A fan of the legendary “Peanuts” comic describes his pilgrimage to the Charles M. Schulz Museum in Santa Rosa.
Some Americans wait lifetimes to make pilgrimages to Gettysburg or Graceland. I made mine to Santa Rosa, California. Peanuts creator Charles “Sparky” Schulz moved to Santa Rosa in 1973 and ever since then, this city of 147,000 in California wine country north of San Francisco has been as associated with Schulz as with Chardonnay. And today it is the home of the Charles M. Schulz Museum and Research Center (707/579-4452), which opened in August 2002.
I don’t recall exactly when I first fell in love with Peanuts, but it had to be shortly after I learned that when two vowels go walking the first does the talking. It was before the first Peanuts television special, before Snoopy’s first battle with the Red Baron, before the introduction of Peppermint Patty and Marcy, before Charlie Brown became a household name. If I had been a Boy Scout I would have earned a merit badge in Appreciation of Subtle Humor.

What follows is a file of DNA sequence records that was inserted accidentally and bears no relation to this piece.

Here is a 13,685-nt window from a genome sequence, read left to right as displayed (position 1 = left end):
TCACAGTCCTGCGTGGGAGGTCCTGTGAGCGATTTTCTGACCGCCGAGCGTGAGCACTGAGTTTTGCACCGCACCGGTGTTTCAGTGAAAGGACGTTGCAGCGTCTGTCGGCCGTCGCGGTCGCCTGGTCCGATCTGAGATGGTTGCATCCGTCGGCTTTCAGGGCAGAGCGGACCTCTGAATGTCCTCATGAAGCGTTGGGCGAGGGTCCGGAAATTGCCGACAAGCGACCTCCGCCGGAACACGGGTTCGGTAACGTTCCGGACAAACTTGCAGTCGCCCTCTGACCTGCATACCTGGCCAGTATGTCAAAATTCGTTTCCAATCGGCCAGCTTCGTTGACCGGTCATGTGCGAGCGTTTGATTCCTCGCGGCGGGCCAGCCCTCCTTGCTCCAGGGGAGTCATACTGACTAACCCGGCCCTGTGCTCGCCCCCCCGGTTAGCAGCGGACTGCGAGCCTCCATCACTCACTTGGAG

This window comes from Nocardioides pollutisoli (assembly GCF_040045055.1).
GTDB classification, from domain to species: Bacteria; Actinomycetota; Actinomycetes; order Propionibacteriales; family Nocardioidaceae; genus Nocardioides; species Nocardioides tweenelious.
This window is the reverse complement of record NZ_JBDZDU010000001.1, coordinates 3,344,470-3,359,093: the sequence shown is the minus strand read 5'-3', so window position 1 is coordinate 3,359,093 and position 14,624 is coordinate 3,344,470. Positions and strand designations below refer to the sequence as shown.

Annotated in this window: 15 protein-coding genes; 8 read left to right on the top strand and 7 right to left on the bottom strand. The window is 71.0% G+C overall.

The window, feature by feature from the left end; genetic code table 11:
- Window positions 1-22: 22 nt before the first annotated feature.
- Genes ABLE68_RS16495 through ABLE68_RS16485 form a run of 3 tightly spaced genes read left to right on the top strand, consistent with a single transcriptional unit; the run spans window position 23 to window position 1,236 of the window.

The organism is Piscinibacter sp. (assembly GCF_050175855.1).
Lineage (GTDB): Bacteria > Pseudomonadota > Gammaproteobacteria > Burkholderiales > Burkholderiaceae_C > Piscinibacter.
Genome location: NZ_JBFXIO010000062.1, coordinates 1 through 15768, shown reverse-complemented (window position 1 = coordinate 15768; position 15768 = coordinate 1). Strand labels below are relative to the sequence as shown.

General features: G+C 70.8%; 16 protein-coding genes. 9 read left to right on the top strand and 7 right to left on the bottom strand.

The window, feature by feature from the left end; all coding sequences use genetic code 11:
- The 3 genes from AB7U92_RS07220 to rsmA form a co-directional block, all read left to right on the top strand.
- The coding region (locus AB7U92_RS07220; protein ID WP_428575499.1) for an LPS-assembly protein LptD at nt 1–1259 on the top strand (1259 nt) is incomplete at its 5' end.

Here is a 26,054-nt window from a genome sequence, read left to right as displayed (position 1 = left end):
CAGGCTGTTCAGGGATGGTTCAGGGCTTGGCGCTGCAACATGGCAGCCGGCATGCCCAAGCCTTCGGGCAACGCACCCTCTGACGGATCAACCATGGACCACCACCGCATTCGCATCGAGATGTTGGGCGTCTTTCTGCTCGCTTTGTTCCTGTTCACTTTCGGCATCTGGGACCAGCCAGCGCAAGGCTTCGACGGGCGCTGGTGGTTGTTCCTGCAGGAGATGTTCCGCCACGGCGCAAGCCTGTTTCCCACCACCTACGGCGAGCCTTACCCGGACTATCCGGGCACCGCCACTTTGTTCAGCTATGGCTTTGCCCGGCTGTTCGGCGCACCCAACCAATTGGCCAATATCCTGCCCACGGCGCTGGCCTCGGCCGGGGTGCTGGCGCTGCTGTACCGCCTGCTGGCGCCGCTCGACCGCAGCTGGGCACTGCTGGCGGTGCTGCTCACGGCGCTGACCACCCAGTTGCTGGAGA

Staying True to the Artist’s Life & Work
The opening of the Schulz museum was my main reason for journeying to wine country, since to me a glass full of wine will never measure up to a handful of Peanuts.
The museum is the centerpiece of Schulz land and the focal point for most visitors here. Actually, the real intent of the museum’s designers was to make sure Santa Rosa remained Schulz land, and not Schulzland. There would be no animatronic Snoopys, no “help Linus find his blanket” computer games, no virtual reality “play catch with Peppermint Patty” adventures. The emphasis here is on one thing: Sparky Schulz’s work.
Schulz’s son Craig says, “In reality, it was Jean’s [Charles Schulz’s widow] personal vision of the museum. Her idea was to keep it pure and simple and dedicated only to my dad’s art, to be genuine to him. It is meant to satisfy the thirst of true comic fans and Peanuts fans.”